As the Court of Appeals stated in Holland v. Sanfax Corp., 106 Ga. App. 1 (126 SE2d 442)
, "The purpose of the Summary Judgment Act . . . is to eliminate the necessity for a trial by jury where, giving the opposing party the benefit of all reasonable doubts and all favorable inferences that may be drawn from the evidence, there is no genuine issue as to any material fact, and the moving party is entitled to a judgment as a matter of law." This court went on to state in Crutcher v. Crawford Land Co., supra, that the Act "was clearly intended to dispose of litigation expeditiously and avoid useless time and expense to go through a jury trial, even though the petition fairly bristles with serious allegations, if when given notice and opportunity to produce affidavits by persons competent to testify on their own knowledge to the truth of such allegations, the pleader does nothing to contradict the affidavits of the movant which show there is no right of the opposite party to prevail." P. 303.
As written, Code Ann. 81A-156 places the burden on the moving party to show that no material issues of fact exist. The burden of proof can be shifted, however, when a prima facie showing is made that the moving party is entitled to judgment as a matter of law. The opposite party must come forward with rebuttal evidence at that time, or suffer judgment against him. Appellate courts will review only evidence presented to the trial court before its ruling on the motion. Additional evidence will not be admitted on appeal.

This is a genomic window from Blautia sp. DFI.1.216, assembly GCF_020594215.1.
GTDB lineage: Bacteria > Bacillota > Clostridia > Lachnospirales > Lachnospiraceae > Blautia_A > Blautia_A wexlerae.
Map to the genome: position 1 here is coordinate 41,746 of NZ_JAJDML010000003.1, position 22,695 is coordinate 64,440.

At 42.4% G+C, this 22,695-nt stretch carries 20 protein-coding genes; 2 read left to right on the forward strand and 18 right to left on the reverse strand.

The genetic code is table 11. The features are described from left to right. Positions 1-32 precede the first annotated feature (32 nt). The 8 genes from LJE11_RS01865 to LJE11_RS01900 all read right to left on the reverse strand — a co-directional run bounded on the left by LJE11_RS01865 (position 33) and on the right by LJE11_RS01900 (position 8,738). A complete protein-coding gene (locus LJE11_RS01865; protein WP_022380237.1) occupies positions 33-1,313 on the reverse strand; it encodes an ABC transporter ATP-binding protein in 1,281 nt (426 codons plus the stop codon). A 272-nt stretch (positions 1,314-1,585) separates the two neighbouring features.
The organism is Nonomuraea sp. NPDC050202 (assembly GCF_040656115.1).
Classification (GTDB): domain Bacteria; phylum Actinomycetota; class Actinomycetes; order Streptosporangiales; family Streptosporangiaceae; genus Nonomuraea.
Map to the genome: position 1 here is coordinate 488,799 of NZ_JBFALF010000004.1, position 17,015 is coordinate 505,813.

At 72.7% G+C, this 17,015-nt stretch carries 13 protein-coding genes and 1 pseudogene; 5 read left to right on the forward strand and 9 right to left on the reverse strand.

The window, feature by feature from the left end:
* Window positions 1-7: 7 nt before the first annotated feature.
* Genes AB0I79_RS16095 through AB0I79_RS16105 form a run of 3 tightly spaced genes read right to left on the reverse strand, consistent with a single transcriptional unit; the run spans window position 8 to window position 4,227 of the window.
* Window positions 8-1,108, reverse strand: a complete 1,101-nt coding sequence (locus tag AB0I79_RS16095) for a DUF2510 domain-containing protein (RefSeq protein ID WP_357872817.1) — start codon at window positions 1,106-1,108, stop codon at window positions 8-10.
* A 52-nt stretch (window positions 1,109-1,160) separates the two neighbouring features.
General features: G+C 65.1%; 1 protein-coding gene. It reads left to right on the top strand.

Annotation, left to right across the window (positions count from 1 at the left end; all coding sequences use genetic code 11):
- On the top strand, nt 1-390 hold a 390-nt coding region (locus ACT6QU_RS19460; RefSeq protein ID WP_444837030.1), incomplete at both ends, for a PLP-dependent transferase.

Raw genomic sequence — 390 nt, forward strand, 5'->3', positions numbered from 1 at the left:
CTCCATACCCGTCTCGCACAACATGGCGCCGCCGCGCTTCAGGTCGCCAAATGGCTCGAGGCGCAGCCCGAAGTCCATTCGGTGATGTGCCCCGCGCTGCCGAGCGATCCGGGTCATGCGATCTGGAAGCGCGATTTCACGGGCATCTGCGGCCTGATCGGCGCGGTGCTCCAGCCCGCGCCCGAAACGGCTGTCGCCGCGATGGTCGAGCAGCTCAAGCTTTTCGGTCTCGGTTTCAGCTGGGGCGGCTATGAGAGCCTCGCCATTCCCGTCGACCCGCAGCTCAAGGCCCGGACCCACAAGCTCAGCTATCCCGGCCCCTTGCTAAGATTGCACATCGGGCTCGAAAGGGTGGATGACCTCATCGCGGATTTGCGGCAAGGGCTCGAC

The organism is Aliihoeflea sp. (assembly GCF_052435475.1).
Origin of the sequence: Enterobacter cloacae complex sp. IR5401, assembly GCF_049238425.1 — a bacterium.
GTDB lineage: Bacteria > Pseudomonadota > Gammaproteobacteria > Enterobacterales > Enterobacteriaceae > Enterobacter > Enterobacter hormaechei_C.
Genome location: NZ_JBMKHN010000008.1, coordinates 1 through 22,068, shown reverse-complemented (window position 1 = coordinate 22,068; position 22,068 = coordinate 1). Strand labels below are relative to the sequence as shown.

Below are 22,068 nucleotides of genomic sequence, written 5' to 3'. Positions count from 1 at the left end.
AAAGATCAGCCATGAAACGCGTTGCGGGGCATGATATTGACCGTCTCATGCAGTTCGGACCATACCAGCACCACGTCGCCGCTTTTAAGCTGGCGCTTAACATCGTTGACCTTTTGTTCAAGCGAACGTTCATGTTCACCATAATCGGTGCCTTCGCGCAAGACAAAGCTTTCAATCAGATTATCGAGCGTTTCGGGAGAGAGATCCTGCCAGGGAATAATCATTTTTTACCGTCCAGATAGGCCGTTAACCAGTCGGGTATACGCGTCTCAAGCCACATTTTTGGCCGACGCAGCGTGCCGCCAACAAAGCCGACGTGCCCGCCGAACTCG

The purpose of the Summary Judgment Act, as we have interpreted it, would be defeated if a party opposing a motion for summary judgment was permitted to defeat the motion by suggesting so vague a defense as to prevent the movant or the court from ascertaining the theory behind the defense. One opposing the motion must present the essense of his case or else suffer judgment against him. As stated in the Act itself, a response "must set forth specific facts showing that there is a genuine issue for trial."
We find that the Court of Appeals erred in its reversal of the trial court's grant of summary judgment to the petitioner. The petitioner presented, prima facie, by the pleadings and his affidavit, that he was entitled to judgment on the promissory note. The respondent at that stage of the proceeding failed to come forward with any evidence so as to create an issue of fact to be decided by a jury. His answer and special defenses having been pierced by plaintiff's showing, the trial court properly granted petitioner's motion for summary judgment.
Neil L. Heimanson, pro se.